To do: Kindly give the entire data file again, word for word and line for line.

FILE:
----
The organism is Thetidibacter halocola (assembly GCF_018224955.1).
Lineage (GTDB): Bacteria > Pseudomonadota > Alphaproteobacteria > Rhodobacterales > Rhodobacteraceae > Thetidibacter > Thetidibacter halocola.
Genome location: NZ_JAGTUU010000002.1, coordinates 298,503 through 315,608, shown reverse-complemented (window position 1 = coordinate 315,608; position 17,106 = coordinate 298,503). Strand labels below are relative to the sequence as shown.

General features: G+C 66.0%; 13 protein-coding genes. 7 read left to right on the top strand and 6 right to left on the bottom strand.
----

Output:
The organism is Thetidibacter halocola (assembly GCF_018224955.1).
Lineage (GTDB): Bacteria > Pseudomonadota > Alphaproteobacteria > Rhodobacterales > Rhodobacteraceae > Thetidibacter > Thetidibacter halocola.
Genome location: NZ_JAGTUU010000002.1, coordinates 298,503 through 315,608, shown reverse-complemented (window position 1 = coordinate 315,608; position 17,106 = coordinate 298,503). Strand labels below are relative to the sequence as shown.

General features: G+C 66.0%; 13 protein-coding genes. 7 read left to right on the top strand and 6 right to left on the bottom strand.